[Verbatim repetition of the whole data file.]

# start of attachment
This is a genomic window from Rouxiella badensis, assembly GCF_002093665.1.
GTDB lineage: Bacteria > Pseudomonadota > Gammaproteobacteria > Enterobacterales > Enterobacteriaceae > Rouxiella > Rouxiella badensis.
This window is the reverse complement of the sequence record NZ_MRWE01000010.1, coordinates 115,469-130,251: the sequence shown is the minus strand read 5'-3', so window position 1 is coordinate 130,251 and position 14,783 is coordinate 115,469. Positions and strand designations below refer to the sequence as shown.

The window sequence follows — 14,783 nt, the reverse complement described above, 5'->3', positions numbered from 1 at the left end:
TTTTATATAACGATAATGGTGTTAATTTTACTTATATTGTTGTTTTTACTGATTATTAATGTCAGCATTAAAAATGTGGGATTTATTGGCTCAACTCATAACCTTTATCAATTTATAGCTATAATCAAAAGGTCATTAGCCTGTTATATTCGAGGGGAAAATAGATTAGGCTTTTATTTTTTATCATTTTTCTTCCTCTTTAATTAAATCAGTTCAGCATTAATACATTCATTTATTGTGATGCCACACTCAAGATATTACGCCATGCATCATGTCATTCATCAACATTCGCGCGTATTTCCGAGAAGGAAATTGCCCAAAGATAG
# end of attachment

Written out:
This is a genomic window from Rouxiella badensis, assembly GCF_002093665.1.
GTDB lineage: Bacteria > Pseudomonadota > Gammaproteobacteria > Enterobacterales > Enterobacteriaceae > Rouxiella > Rouxiella badensis.
This window is the reverse complement of the sequence record NZ_MRWE01000010.1, coordinates 115,469-130,251: the sequence shown is the minus strand read 5'-3', so window position 1 is coordinate 130,251 and position 14,783 is coordinate 115,469. Positions and strand designations below refer to the sequence as shown.

The window sequence follows — 14,783 nt, the reverse complement described above, 5'->3', positions numbered from 1 at the left end:
TTTTATATAACGATAATGGTGTTAATTTTACTTATATTGTTGTTTTTACTGATTATTAATGTCAGCATTAAAAATGTGGGATTTATTGGCTCAACTCATAACCTTTATCAATTTATAGCTATAATCAAAAGGTCATTAGCCTGTTATATTCGAGGGGAAAATAGATTAGGCTTTTATTTTTTATCATTTTTCTTCCTCTTTAATTAAATCAGTTCAGCATTAATACATTCATTTATTGTGATGCCACACTCAAGATATTACGCCATGCATCATGTCATTCATCAACATTCGCGCGTATTTCCGAGAAGGAAATTGCCCAAAGATAG